‘I felt this was an abuse of power’: Trudi Warner’s climate fight with the UK government | Environmental activism

Two days before Trudi Warner faced court under threat of a contempt of court prosecution, she fell off her bike and ruptured the tendons in her hand.

Now the hand is black and blue, tightly bandaged, and requires surgery. It is an indication that 69-year-old Warner, who spent her working life as a child social worker and has committed her retirement to climate action, is not as tough and unflappable as her demeanour suggests.

“I cycled back from a friend’s house and all this was going through my head,” she said. “My mind wasn’t really focused on what I was doing. I was very tired, all of this was weighing on me, and I came off the bike.”

For a year government lawyers pursued Warner, determined to prosecute her for contempt of court – which carries a maximum two-year jail sentence – for a lone, silent protest in March last year in which she held up a placard highlighting the independence of juries.

It was a protest outside a London court that was born out of the increasing restrictions being placed on defendants in climate trials, which in effect removed their ability to explain their motivations for their peaceful but disruptive actions to a jury.

Trudi Warner holding a sign as she was joined by supporters outside the Royal Courts of Justice in London on Monday. Photograph: Lucy North/PA

In a series of trials, individuals have been banned from mentioning to the jury the words “climate change”, the history of the civil rights movement or the issue of fuel poverty.

Those individuals who ignored the restrictions imposed by Judge Silas Reid at inner London crown court were sent to jail for contempt of court as a result.

“The state had been losing these climate cases until this point, and I think these restrictions were a pushback,” said Warner. “They left individuals with no defence in court.

“I just felt that this was an abuse of power, a miscarriage of justice. I thought, why are we having jury trials where defendants are supposed to tell the truth, the whole truth and nothing but the truth, and not letting defendants speak to the jury about their actions? It made no sense. It felt like a scam. I wanted to challenge that.”

Her challenge last March was solitary, and mute. Its aim was to highlight a principle in UK law that juries can acquit defendants on their conscience, even in the face of facts that suggest their guilt and a judge’s direction.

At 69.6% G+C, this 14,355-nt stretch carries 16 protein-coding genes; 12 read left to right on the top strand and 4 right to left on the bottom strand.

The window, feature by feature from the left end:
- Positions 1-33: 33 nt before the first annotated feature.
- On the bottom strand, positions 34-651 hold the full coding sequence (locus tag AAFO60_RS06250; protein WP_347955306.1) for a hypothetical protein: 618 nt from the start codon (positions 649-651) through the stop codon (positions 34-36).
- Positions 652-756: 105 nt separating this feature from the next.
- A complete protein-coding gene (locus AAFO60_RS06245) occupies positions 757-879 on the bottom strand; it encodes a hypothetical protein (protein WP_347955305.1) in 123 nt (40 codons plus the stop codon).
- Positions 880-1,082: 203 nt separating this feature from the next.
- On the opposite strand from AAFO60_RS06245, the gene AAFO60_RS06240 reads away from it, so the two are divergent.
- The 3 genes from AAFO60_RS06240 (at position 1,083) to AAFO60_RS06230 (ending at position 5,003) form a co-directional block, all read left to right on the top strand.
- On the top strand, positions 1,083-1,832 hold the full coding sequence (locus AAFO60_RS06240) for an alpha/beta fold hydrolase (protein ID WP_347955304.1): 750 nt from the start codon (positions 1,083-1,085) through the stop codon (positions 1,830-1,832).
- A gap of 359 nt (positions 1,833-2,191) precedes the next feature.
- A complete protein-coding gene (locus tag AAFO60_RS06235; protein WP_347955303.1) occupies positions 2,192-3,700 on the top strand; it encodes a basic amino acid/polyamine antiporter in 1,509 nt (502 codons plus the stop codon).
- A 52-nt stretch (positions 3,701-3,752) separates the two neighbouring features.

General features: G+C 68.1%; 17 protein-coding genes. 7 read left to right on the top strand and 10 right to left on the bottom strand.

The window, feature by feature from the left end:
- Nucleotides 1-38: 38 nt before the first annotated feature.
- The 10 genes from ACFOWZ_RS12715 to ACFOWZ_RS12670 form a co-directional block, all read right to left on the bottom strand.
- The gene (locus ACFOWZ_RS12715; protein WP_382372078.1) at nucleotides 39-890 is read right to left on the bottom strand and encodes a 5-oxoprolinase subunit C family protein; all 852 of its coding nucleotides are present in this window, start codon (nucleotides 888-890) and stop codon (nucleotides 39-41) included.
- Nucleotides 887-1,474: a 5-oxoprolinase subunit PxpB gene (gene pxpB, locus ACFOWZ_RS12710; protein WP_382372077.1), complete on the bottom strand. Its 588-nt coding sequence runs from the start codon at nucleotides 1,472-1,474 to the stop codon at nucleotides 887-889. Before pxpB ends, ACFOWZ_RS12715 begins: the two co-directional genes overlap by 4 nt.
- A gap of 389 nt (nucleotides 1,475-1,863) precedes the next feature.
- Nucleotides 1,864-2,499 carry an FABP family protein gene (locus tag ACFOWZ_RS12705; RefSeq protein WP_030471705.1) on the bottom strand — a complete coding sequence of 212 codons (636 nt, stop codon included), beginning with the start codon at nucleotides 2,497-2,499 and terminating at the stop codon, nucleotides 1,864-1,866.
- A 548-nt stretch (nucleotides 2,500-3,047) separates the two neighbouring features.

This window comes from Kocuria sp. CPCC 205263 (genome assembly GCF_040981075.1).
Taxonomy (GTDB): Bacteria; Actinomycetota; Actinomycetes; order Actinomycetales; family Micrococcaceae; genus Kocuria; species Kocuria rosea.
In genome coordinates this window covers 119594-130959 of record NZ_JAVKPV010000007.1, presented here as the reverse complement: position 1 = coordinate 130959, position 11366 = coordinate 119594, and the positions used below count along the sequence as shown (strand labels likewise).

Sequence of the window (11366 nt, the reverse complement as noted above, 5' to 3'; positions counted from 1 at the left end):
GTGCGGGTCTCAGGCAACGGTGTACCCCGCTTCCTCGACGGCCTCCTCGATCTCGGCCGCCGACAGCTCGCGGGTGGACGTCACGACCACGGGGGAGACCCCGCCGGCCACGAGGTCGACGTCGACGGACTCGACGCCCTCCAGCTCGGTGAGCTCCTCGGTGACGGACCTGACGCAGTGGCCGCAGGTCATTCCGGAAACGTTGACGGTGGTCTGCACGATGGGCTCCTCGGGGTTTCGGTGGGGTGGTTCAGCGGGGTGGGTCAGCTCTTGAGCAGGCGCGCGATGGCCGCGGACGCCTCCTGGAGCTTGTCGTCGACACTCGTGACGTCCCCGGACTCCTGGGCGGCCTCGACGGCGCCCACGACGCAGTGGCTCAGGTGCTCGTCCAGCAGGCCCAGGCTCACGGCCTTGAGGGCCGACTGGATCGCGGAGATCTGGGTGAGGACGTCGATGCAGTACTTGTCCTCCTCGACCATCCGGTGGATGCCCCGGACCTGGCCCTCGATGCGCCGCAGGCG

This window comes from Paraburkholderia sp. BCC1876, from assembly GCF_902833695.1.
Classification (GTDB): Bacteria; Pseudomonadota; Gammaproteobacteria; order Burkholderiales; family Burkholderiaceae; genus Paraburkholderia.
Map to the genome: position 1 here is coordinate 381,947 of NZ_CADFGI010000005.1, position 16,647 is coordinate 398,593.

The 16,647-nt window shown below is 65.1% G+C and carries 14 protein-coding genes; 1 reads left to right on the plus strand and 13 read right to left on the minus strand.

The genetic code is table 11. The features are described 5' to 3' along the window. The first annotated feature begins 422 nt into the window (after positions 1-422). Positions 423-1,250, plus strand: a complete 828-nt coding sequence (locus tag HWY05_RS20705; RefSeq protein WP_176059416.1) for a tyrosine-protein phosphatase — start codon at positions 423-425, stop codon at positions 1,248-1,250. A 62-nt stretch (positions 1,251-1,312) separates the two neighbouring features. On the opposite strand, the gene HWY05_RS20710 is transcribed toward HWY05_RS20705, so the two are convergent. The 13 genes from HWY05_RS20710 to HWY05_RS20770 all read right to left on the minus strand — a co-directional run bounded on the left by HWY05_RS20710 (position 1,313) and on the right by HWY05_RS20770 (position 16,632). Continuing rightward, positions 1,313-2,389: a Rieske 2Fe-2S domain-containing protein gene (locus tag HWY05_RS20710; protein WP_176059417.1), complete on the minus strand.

Known as jury equity, its most famous enactment was in 1670 at the central criminal court in the Bushel case, when a jury refused a judge’s orders to convict two Quakers of unlawful assembly despite being jailed and denied food and water by the judge. It was a case that cemented the independence of juries and is celebrated with a marble plaque in the corridors of the Old Bailey.

In a hat tip to the Bushel case, Warner made a handwritten sign which read: “Jurors, you have an absolute right to acquit a defendant according to your conscience,” and stood outside the side entrance to inner London crown court on the opening day of a trial of Insulate Britain campaigners.

“I was like a human billboard. I said nothing, I didn’t engage with anyone, even if they came up and asked me questions,” she said.

But the protest had been noted by court officials who reported her to Reid. The following day Warner was handcuffed, locked up in the court’s custody unit, and later taken into the dock to face the judge.

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Rather than make the decision himself, Reid referred her case to the government’s highest law officer, the attorney general, for a decision on whether to charge her with contempt of court.

Over the weeks and months that followed, Warner says, she felt like David facing Goliath in a battle that pitched a team of government law officers, paid for by taxpayers, against a lone woman in her late 60s.

“I got letters saying: ‘His Majesty’s solicitor general versus Trudi Ann Warner,’” she told the Guardian. “They sent a 133-page indictment on me. A hundred and thirty-three pages … all those government lawyers working on this for months – I mean just how much public money have the government spent?”

As the weeks of waiting went on, in May last year Warner fulfilled a promise to help a sheep farmer in Scotland with lambing. Living on the Isle of Eigg in a farmhouse with no wifi, she was contacted by a friend who suggested she find an internet connection and check her phone the following day.

“I went to the village hall and used their wifi the next day. When I checked my phone I saw an image of about 20 people outside inner London crown court. They were all holding placards saying: ‘If you prosecute Trudi, prosecute us too.’ When I saw that I broke down, to see all those people prepared to be prosecuted for contempt of court as well. It was an astonishing and moving act of solidarity,” she said.

It is the support of others involved in climate action that has helped Warner as she faced a possible prison term for contempt for her actions. As the case against her was thrown out on Monday, ensuring her liberty and rejecting the government argument to prosecute her, supporters were again outside court.

“This decision is empowering for people who have cases coming to court,” said Warner. “It is a victory in one battle. It has restored my faith a little in British justice. I was lucky, I had a balanced, independent and deeply thoughtful judge and I am grateful to him.”

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